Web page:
NASA is planning to send a cutting-edge 8.4 foot telescope into the stratosphere carried by a helium-filled balloon the size of a football stadium.
Expected to launch in December 2023 from Antarctica, the telescope, dubbed ASTHROS (short for Astrophysics Stratospheric Telescope for High Spectral Resolution Observations at Submillimetre-wavelengths), will spend about three weeks drifting on air currents roughly four times higher than commercial airliners fly, observing wavelengths of light that are invisible to the human eye, NASA said.
ASTHROS will carry an instrument to measure the motion and speed of gas around newly formed stars to understand how different types of planets form in young solar systems.
When fully inflated with helium, the balloon will be about 400 feet (150 meters) wide, or about the size of a football stadium. A gondola beneath the balloon will carry the instrument and the lightweight telescope.
“Balloon missions like ASTHROS are higher-risk than space missions but yield high-rewards at modest cost,” said NASA Jet Propulsion Laboratory (JPL) Engineer Jose Siles, Project Manager for ASTHROS.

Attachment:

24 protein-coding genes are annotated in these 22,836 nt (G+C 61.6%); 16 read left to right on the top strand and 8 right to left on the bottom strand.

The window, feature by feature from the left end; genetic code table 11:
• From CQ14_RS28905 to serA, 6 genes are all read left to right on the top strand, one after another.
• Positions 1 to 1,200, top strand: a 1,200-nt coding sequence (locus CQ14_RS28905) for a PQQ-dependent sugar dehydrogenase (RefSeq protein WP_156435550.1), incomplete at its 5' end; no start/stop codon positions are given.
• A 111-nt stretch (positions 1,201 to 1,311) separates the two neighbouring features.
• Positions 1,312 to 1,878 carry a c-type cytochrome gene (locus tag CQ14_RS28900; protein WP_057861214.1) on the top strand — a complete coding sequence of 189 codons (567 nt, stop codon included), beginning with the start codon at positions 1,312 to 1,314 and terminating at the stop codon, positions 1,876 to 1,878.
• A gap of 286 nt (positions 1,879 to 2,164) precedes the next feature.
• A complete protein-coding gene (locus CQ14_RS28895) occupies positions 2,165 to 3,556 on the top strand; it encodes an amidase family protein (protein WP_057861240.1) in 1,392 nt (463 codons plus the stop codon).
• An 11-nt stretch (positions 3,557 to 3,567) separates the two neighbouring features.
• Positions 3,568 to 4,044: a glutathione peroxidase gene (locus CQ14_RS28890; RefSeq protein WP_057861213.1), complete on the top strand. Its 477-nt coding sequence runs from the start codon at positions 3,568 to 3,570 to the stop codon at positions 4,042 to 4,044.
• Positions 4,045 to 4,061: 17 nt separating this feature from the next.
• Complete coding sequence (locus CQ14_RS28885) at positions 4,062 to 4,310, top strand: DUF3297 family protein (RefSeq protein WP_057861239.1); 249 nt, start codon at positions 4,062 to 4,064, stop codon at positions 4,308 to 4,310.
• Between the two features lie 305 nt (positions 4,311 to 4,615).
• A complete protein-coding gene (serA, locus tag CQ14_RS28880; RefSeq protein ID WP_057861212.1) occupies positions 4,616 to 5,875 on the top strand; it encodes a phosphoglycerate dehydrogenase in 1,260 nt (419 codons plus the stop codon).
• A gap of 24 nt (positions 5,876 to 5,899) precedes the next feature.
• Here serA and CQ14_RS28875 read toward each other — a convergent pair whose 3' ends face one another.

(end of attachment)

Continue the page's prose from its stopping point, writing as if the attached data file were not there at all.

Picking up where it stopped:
“With ASTHROS, we’re aiming to do astrophysics observations that have never been attempted before. The mission will pave the way for future space missions by testing new technologies and providing training for the next generation of engineers and scientists.”
Because far-infrared instruments need to be kept very cold, many missions carry liquid helium to cool them.
ASTHROS will instead rely on a cryocooler which uses electricity, supplied by ASTHROS’ solar panels, to keep the superconducting detectors close to -451.3 degrees Fahrenheit (-268.5 degrees Celsius) – a little above absolute zero, the coldest temperature matter can reach, NASA explained.
The cryocooler weighs much less than the large liquid helium container that ASTHROS would need to keep its instrument cold for the entire mission.
This means the payload is considerably lighter and the mission’s lifetime is no longer limited by how much liquid helium is on board.
The team expects the balloon will complete two or three loops around the South Pole in about 21 to 28 days, carried by prevailing stratospheric winds.